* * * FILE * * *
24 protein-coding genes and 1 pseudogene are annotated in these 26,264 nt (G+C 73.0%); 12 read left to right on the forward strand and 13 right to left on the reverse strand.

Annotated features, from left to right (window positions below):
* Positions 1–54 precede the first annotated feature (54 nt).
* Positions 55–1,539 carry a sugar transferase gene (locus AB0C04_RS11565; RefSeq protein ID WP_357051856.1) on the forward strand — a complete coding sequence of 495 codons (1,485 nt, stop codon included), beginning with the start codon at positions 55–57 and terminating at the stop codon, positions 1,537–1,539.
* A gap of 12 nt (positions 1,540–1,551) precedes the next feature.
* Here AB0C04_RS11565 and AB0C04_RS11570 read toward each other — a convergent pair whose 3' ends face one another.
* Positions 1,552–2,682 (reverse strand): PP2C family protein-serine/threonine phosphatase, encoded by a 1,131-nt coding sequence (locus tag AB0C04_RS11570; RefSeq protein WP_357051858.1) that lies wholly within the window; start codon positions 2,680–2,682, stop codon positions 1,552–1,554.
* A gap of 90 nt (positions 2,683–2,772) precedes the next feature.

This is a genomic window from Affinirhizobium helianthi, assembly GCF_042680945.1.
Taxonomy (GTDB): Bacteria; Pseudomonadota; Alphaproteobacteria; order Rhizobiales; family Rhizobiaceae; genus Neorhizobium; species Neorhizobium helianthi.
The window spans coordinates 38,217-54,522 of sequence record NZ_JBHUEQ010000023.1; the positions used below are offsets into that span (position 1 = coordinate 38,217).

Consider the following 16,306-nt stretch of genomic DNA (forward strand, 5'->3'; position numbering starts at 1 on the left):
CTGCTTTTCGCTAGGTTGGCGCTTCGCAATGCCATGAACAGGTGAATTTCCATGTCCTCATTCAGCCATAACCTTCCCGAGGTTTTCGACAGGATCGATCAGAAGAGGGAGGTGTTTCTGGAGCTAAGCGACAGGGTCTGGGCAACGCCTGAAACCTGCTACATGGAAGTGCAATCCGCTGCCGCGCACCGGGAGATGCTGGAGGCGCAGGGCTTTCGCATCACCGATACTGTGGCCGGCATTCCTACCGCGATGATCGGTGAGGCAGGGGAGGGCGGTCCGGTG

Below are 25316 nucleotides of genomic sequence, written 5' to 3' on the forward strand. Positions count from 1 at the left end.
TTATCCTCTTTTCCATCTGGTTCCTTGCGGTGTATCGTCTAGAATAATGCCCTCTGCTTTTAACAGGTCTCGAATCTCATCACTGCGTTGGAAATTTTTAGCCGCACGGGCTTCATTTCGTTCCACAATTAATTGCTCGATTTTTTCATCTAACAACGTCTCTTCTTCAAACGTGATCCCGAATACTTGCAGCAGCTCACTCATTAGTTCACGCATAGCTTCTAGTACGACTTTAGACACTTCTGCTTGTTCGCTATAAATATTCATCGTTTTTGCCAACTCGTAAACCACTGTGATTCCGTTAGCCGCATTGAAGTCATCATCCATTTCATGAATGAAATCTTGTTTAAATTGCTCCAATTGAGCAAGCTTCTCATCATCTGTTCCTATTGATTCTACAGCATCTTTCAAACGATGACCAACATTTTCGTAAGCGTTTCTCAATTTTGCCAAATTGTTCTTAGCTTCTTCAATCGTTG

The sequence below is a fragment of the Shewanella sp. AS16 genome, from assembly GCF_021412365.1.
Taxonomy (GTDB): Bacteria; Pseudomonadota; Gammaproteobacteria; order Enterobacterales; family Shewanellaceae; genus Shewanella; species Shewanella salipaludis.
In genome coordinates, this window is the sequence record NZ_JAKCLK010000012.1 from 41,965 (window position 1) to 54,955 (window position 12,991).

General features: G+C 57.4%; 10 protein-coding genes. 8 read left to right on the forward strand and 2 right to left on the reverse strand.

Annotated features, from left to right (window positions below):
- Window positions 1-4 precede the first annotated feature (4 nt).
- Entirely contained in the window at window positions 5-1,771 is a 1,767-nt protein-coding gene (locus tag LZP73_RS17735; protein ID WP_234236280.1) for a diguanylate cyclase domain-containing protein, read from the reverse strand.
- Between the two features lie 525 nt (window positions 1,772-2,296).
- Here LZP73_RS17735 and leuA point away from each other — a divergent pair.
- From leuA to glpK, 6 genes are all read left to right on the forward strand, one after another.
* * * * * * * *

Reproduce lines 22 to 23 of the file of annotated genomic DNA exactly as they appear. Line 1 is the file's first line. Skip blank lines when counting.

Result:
- Entirely contained in the window at window positions 5-1,771 is a 1,767-nt protein-coding gene (locus tag LZP73_RS17735; protein ID WP_234236280.1) for a diguanylate cyclase domain-containing protein, read from the reverse strand.
- Between the two features lie 525 nt (window positions 1,772-2,296).